Seismological readings in the U.S.

This is how interconnected we all really are on this planet. Look at this graph of readings minutes to hours after the earthquake in Japan.
The dots turn red when the ground is rising, blue when it’s sinking. It’s measured in millimeters, so it’s tiny amounts but we were definitely shaken by the Japan quake. It scary and humbling and amazing!

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14 Responses to Seismological readings in the U.S.

  1. trishc1812 says:

    This is so amazing. This whole catastrophe has just left my mind kind of numb. I felt this way during Katrina, on September 11, 2001 and when the tsunami hit Indonesia. It is just incomprehensible to me—I just can’t wrap my brain around this cataclysmic event.

  2. There was a tiny earthquake this morning here in central California, at The Geysers, which is happily 50 miles from the nearest town. Seismologists say that earthquakes occur almost daily in California, but most of them are too slight to be felt. (By humans, anyway: dogs and cats supposedly can pick up on the vibrations.) This is good—the little earthquakes relieve the pressure on the plates underground, so there’s less chance of a big one happening.

    And yet….this sort of thing makes us look so tiny: it’s like a big dog shaking, and we’re just the fleas on its back.

    • Lauri says:

      The dog shaking the fleas off it is exactly the imagery we were using at work today.
      How tiny we are. Can you say “insignificant”? And still, as we keep discussing at Snowy’s….all part of the big “It”. πŸ™‚

      I wouldn’t have it any other way. Which is good, cuz I can’t! πŸ˜‰

  3. LBeeeze says:

    We were moved whether we realized it or not.

    Forgive the pun, but I’m kind of overwhelmed and I engage in inappropriate humor when I’m overwhelmed.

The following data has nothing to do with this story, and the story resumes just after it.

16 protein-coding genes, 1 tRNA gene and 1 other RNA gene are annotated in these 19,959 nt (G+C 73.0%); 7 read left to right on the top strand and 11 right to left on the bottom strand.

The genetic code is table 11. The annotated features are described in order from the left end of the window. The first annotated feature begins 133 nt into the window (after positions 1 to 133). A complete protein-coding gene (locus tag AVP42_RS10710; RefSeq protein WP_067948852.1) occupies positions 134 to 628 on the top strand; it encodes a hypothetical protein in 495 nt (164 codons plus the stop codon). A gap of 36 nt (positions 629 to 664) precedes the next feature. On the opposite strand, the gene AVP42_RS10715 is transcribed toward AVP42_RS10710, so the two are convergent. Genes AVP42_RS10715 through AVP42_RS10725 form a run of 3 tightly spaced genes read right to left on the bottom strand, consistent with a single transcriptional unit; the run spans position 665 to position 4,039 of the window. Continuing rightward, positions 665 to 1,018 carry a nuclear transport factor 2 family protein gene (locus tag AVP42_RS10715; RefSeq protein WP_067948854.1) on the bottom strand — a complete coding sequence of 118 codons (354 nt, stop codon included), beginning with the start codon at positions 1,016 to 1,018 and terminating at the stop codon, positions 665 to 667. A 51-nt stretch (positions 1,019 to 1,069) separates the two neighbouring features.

4. crankypants says:

    And…we’re in space!
    I went to see a musician/astrologist (Francis Dunnery) on Saturday and he was like, you know, you can just use that as an answer for everything. WE’RE IN SPACE! just a flea on a dog’s back hurtling through space around the sun.
    Or something.
    Very interesting video/graphics.

  5. madtante says:

    I tweeted this Sat or Sun–not your cool video but that WE were having minor tremors. I only knew because recently, the wood stove made an odd sound it NEVER had made in my “knowing it” for over 20 years (thing is, I used to not hang out over there but I do now to watch movies).

    It’s not “big trucks” going by because I LIVE IN THE MIDDLE OF THE OZARKS. There are not roads with big trucks and even if we drove the John Deere by that side of the house (which we do), it has never done that.

    Sooooo, that last time I was there when it happened, the local news came on and said we’d had a 2. something minor “quake” (or whatever they call the small ones, apart from tremors).

    I thought, “Hrm, could this be after “shocks” from Japan travelling 1-2 days later?” I dunno but it did the exact same thing.

  6. robpixaday says:

    Wow! this is amazing!!!!! thank you for sharing it. I spent a while looking … the Earth certainly is “alive, ” isn’t it?

    Wow. WOW!!!!!

  7. GOF says:

    And how astonishing that the tidal wave arrived in California so soon after the event.
    In so many way we are “interconnected”…..sadly also with the radioactive cloud being blown around the globe.

    • kimkiminy says:

      At 500 miles an hour, it arrived within hours. Didn’t northeastern Australia feel the effects, wave-wise?
      I’m not very concerned about radiation. We’ve got, what- 7,000 miles between us? Now, if there’s an all-out meltdown, as just today it seems there may be, well… Where does one buy iodine pills, anyway? I guess REI would have them…

  8. kimkiminy says:

    Wow. Wowee-wow-wow. That is just amazing.

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